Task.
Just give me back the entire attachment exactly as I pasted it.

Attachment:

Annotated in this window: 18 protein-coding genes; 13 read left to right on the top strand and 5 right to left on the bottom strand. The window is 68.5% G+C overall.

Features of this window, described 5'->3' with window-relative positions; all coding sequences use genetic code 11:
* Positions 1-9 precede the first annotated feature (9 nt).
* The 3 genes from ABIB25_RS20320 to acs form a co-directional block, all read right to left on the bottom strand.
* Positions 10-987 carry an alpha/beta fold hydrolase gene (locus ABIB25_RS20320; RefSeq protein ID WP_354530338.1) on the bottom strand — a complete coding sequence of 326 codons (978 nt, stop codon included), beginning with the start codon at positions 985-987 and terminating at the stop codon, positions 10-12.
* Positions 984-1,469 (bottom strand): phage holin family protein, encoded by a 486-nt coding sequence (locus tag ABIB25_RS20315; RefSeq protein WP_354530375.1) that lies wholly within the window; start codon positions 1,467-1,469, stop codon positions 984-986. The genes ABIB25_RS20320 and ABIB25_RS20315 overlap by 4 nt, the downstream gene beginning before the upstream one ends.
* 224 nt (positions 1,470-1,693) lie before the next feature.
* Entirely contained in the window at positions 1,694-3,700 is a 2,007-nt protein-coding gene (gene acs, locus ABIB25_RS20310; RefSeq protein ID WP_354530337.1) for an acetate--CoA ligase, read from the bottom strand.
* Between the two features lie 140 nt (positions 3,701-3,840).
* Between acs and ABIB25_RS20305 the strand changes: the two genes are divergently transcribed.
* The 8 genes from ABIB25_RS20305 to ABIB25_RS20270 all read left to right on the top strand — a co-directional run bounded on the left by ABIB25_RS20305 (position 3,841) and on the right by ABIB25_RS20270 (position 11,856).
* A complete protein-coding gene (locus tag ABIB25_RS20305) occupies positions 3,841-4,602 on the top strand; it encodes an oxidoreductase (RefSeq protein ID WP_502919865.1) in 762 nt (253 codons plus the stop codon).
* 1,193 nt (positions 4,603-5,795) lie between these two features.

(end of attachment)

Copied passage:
Annotated in this window: 18 protein-coding genes; 13 read left to right on the top strand and 5 right to left on the bottom strand. The window is 68.5% G+C overall.

Features of this window, described 5'->3' with window-relative positions; all coding sequences use genetic code 11:
* Positions 1-9 precede the first annotated feature (9 nt).
* The 3 genes from ABIB25_RS20320 to acs form a co-directional block, all read right to left on the bottom strand.
* Positions 10-987 carry an alpha/beta fold hydrolase gene (locus ABIB25_RS20320; RefSeq protein ID WP_354530338.1) on the bottom strand — a complete coding sequence of 326 codons (978 nt, stop codon included), beginning with the start codon at positions 985-987 and terminating at the stop codon, positions 10-12.
* Positions 984-1,469 (bottom strand): phage holin family protein, encoded by a 486-nt coding sequence (locus tag ABIB25_RS20315; RefSeq protein WP_354530375.1) that lies wholly within the window; start codon positions 1,467-1,469, stop codon positions 984-986. The genes ABIB25_RS20320 and ABIB25_RS20315 overlap by 4 nt, the downstream gene beginning before the upstream one ends.
* 224 nt (positions 1,470-1,693) lie before the next feature.
* Entirely contained in the window at positions 1,694-3,700 is a 2,007-nt protein-coding gene (gene acs, locus ABIB25_RS20310; RefSeq protein ID WP_354530337.1) for an acetate--CoA ligase, read from the bottom strand.
* Between the two features lie 140 nt (positions 3,701-3,840).
* Between acs and ABIB25_RS20305 the strand changes: the two genes are divergently transcribed.
* The 8 genes from ABIB25_RS20305 to ABIB25_RS20270 all read left to right on the top strand — a co-directional run bounded on the left by ABIB25_RS20305 (position 3,841) and on the right by ABIB25_RS20270 (position 11,856).
* A complete protein-coding gene (locus tag ABIB25_RS20305) occupies positions 3,841-4,602 on the top strand; it encodes an oxidoreductase (RefSeq protein ID WP_502919865.1) in 762 nt (253 codons plus the stop codon).
* 1,193 nt (positions 4,603-5,795) lie between these two features.